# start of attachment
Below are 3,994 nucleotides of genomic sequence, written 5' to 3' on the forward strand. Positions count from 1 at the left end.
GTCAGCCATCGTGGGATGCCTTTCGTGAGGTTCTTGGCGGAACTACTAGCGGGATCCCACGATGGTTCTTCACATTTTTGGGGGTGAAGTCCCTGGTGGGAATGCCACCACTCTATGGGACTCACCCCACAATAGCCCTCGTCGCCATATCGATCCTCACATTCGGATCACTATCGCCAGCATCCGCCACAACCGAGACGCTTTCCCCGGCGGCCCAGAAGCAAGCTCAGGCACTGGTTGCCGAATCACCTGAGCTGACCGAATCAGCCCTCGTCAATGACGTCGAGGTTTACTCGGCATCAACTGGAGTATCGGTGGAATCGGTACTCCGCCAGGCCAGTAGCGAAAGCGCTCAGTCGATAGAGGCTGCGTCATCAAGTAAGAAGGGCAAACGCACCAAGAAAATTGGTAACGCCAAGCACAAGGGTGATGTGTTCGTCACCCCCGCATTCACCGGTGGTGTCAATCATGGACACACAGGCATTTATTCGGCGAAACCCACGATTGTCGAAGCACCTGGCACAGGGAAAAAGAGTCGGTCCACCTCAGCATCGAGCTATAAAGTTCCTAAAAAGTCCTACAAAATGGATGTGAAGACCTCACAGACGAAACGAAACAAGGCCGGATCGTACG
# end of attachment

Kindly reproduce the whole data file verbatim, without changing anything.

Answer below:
Below are 3,994 nucleotides of genomic sequence, written 5' to 3' on the forward strand. Positions count from 1 at the left end.
GTCAGCCATCGTGGGATGCCTTTCGTGAGGTTCTTGGCGGAACTACTAGCGGGATCCCACGATGGTTCTTCACATTTTTGGGGGTGAAGTCCCTGGTGGGAATGCCACCACTCTATGGGACTCACCCCACAATAGCCCTCGTCGCCATATCGATCCTCACATTCGGATCACTATCGCCAGCATCCGCCACAACCGAGACGCTTTCCCCGGCGGCCCAGAAGCAAGCTCAGGCACTGGTTGCCGAATCACCTGAGCTGACCGAATCAGCCCTCGTCAATGACGTCGAGGTTTACTCGGCATCAACTGGAGTATCGGTGGAATCGGTACTCCGCCAGGCCAGTAGCGAAAGCGCTCAGTCGATAGAGGCTGCGTCATCAAGTAAGAAGGGCAAACGCACCAAGAAAATTGGTAACGCCAAGCACAAGGGTGATGTGTTCGTCACCCCCGCATTCACCGGTGGTGTCAATCATGGACACACAGGCATTTATTCGGCGAAACCCACGATTGTCGAAGCACCTGGCACAGGGAAAAAGAGTCGGTCCACCTCAGCATCGAGCTATAAAGTTCCTAAAAAGTCCTACAAAATGGATGTGAAGACCTCACAGACGAAACGAAACAAGGCCGGATCGTACG